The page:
As we quickly approach the start of GLUE Conference 2013, I wanted to take a minute to sit down with one of GLUE’s keynote speakers, Adrian Cockcroft of Netflix. Since GLUE is all about the ties that bind when it comes to the Internet (cloud, APIs, backends, full-stack development, et al.) it made sense to talk to one of Netflix’s Cloud Architects about how the company has changed as it has grown.

Cockcroft spoke at last year’s GLUE as well, where he filled a half-day tutorial class on cloud architecture to the point of having to turn folks away. But, according to Cockcroft, what he was really speaking about was the abstract architecture of Netflix in some detail, as the company hadn’t finished implementing all of the code. This year, his keynote and tutorial will focus on the practical details about the code and how to use it.

For Netflix, the best way to get others to get involved is by taking the open-source approach. Since Netflix itself was using open-source code from Cassandra, and contributing fixes to it, the company was already comfortable within the open-source community. Toward the end of 2011, the company began contributing standalone projects such as Curator and ZooKeeper.

As time has moved on, the benefits of living within open-source have continued to push Netflix in its use of the platforms. For Cockcroft, those benefits can be narrowed down into four key areas:

  • Validation of Approach — The code is extended, and made better, when other pople work on it.
  • Contribution Ecosystem — The community finds bugs, and it builds what Netflix didn’t think of itself.
  • Quality Control — Open source is, simply, better quality code.
  • The People — Applicants to the company already understand its architecture, making Netflix a better place to work.

We talked a bit as well about Netflix’s reliance on AWS. For Cockcroft, despite the occasional problems, it’s still a better option than hosting via datacenters and in fact he states that the problems are still the same. The advantage, of course, is that provisioning takes minutes instead of weeks. Beyond that, however, there’s the fact that it’s now easier for Netflix to do one-off projects.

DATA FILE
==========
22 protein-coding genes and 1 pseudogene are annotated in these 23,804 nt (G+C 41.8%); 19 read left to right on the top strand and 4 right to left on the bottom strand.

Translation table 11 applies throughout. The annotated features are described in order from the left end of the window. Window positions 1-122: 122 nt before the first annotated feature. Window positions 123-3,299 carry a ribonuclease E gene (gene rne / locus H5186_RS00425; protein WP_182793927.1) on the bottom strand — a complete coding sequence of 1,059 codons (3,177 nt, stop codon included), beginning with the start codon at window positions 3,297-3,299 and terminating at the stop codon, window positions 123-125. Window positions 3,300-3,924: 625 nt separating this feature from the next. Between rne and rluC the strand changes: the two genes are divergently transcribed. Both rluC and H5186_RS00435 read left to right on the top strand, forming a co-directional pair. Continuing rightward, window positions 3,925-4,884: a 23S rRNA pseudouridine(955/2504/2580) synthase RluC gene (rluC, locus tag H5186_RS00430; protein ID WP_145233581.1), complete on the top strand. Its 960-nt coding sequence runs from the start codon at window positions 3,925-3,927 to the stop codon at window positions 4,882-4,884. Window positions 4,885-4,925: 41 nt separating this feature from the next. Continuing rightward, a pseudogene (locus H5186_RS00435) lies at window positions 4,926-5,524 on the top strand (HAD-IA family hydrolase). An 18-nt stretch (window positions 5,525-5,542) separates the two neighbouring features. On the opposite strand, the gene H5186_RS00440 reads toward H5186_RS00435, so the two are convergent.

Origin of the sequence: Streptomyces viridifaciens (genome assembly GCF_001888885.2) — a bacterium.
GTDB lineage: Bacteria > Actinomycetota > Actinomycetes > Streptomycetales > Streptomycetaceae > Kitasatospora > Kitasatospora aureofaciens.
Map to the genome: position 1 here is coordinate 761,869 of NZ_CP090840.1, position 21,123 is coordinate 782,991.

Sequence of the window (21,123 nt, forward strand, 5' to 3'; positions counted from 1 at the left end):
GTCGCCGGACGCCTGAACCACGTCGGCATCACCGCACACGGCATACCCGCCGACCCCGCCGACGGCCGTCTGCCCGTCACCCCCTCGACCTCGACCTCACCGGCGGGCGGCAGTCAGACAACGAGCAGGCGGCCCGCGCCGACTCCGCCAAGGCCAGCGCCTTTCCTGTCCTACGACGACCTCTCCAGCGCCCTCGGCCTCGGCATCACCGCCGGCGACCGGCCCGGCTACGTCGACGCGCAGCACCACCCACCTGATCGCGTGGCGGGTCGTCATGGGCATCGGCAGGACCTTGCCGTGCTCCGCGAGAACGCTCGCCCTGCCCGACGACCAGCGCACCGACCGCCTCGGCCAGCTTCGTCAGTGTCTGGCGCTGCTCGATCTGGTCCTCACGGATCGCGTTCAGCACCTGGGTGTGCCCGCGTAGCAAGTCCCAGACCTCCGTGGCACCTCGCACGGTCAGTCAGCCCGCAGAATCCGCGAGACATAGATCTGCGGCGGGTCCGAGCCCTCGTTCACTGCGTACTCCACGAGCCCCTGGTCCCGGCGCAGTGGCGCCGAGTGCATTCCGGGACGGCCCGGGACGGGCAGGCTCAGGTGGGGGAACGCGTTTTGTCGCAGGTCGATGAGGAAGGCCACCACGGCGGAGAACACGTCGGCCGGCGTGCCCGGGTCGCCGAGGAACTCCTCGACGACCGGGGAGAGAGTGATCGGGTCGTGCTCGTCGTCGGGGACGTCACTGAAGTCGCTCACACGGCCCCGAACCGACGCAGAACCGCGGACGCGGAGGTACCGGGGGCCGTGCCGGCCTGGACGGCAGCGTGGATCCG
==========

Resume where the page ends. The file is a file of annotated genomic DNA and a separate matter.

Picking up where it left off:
Netflix’s redundancy focuses on deploying everything to three different copies, in different time zones and buildings. While we have taken a look at the Chaos Monkey, Cockcroft tells me that there’s a bigger threat in the company’s internal tool dubbed The Chaos Gorilla. While the Monkey may take out one or two services, the Gorilla will actually take down an entire zone.

“Every time we do that, we find something that is not quite right; a weakness or a bug. You can test to pass or you can test to fail. We make sure that we push our systems into failure so that we know how they react.”

So what’s next for Netflix? We’re told that the company will continue to push itself toward failure mitigation on a regional level. The goal is to have a 50/50 split of Netflix services, from coast to coast in the US, so that when the next Hurricane Sandy hits, Netflix customers won’t feel an impact on their services. The company is also awarding prizes for contributing to its open-source platform. There are 10 prizes at $10,000 each, and all of the code is readily available on the Netflix Github site. So far over 700 people have forked the project, and the winner will be chosen in December.

Cockcroft is only one of 13 keynote speakers at GLUE, and that’s not to mention the breakouts, tracks and workshops that will be available, included within the cost of your ticket. If you’re one of the people who build the Internet, then there’s positively no conference that will provide more information than GLUE. Come, join us in Broomfield as we talk about what folks will call bleeding edge two years from now. Transport yourself into the future, and let’s build something amazing.

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